“This dog here, Pancake, he’s a river dog. A golden-boxer mix. His girlfriend, a Dalmatian, she lived over there in the greenhouse. Well, that family sold their house to Harris County after the flood, as part of the buyouts. The county is going to tear it down any day now. But until they do, Pancake, he keeps running over there, looking for his girlfriend. He doesn’t know that she is gone, like, for good.” — Morgan Russel, Banana Bend Texas
“ Jim Blackburn is an environmental attorney who we chose for our lawsuit. The first thing he did was hire Larry Dunbar, a hydrologist, to see if we had a case. And we did. So then Jim says, ‘I won’t represent you if you want money. Money can redo your house but that really doesn’t solve your problem because you’ll just flood again later. What we want is “remedy”.’ He said that we need to prove inverse condemnation. Essentially, the developers are using water (or traffic or crime or some combination of these) to do their dirty work. They build some development without putting in the proper drainage, which floods out homes nearby. The housing values drop. The more flooding, the more they drop. And then they can buy all those houses at low prices and redevelop the whole area. The city wants the increased tax revenues of the newer homes and the denser the better. But we also get torrential rains. High density and more concrete doesn’t give the water anywhere to go, and more flooding results. It would make sense if they built pockets of high density surrounded by detention ponds that serve as parks when it’s not raining. But we don’t do that. We want a court ruling that will force the development practices in our city—in Houston—to change. If we are successful at this stage, the case will be sent to trial where the City will be forced to defend its decisions to spend drainage and transportation money on developer pet projects and not critical flooding needs.” — Ed Browne, Residents Against Flooding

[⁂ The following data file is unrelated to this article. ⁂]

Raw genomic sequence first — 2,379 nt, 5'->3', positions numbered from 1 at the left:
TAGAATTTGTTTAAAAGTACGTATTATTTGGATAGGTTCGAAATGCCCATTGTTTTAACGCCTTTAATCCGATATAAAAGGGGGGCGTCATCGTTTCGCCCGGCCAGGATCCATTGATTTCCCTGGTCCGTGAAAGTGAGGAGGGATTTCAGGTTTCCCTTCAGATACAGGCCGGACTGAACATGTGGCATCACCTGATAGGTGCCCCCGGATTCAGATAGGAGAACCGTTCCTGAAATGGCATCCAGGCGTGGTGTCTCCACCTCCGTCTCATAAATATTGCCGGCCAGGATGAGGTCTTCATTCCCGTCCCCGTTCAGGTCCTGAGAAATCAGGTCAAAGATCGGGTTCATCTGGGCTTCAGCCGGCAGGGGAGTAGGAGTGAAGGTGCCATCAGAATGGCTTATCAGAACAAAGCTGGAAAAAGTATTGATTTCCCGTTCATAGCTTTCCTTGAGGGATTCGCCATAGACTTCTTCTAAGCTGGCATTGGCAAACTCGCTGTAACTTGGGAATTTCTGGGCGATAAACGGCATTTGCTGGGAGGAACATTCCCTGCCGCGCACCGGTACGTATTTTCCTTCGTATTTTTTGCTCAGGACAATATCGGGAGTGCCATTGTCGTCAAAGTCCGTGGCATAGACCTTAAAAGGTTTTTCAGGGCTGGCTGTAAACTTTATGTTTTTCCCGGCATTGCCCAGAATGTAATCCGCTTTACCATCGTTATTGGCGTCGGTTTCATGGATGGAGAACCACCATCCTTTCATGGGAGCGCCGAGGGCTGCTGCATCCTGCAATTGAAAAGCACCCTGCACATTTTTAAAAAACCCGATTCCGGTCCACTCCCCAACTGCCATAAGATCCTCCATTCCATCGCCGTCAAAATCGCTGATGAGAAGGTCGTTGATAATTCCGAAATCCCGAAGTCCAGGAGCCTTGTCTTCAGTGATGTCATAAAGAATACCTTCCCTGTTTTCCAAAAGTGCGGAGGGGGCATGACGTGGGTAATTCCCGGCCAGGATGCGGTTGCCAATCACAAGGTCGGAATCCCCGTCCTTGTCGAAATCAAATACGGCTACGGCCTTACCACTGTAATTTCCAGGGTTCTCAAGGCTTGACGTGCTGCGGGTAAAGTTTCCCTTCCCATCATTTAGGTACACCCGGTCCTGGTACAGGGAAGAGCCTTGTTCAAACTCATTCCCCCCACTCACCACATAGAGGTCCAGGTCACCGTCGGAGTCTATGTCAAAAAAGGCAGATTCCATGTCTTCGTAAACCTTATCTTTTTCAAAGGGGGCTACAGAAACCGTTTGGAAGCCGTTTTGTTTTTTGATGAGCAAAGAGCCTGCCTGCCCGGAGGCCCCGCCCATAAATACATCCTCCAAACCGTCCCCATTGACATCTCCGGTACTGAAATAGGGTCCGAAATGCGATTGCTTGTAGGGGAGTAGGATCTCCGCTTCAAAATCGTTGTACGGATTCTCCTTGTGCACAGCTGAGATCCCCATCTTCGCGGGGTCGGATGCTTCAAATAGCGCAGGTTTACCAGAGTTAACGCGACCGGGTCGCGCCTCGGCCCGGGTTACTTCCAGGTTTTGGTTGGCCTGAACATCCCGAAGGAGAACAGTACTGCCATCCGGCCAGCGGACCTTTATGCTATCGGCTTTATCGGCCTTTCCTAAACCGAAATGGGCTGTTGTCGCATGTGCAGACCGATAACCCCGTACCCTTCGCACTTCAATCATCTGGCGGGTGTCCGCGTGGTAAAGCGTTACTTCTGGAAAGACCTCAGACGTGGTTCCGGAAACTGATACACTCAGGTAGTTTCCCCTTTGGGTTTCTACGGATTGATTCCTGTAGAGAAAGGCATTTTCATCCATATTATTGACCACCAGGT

“I’m not going to sell unless someone gives me 1 million dollars. I moved here when I was twelve years old and have been here twenty-seven years. Both my parents died in this house. This place is my serenity; it settles my nerves. When the sun comes up it is like you could reach out and touch it because it is right there. I can’t imagine selling, but a lot of people are doing just that. I didn’t know my neighbor, Minh, before the flood. But one day I walked over and asked about his cedar trees and he told me he was planning on staying as well. He owns a business down here, and he got twenty feet of sand in his parking lot. I go down there and help him dig out and he pays me something. Now it is just us—J.J. and Minh—every day.” — Jessie Milner, Sandbar Estates, Texas
“The National Resource Defense Council ran an article about how Hurricane Harvey might mean the end of the Attwater’s Prairie Chicken and now I get about ten calls a day asking if the bird is extinct. The answer, thank goodness, is no. You see while the storm did kill all but two of the birds we have living in the wild on the preserve, we also have 170 birds in captivity as part of our breeding program. And I am hopeful that from those birds we can begin the slow and careful work of getting the population numbers back up here on the preserve.” — John Magera, acting manager of the Attwater’s Prairie Chicken National Wildlife Refuge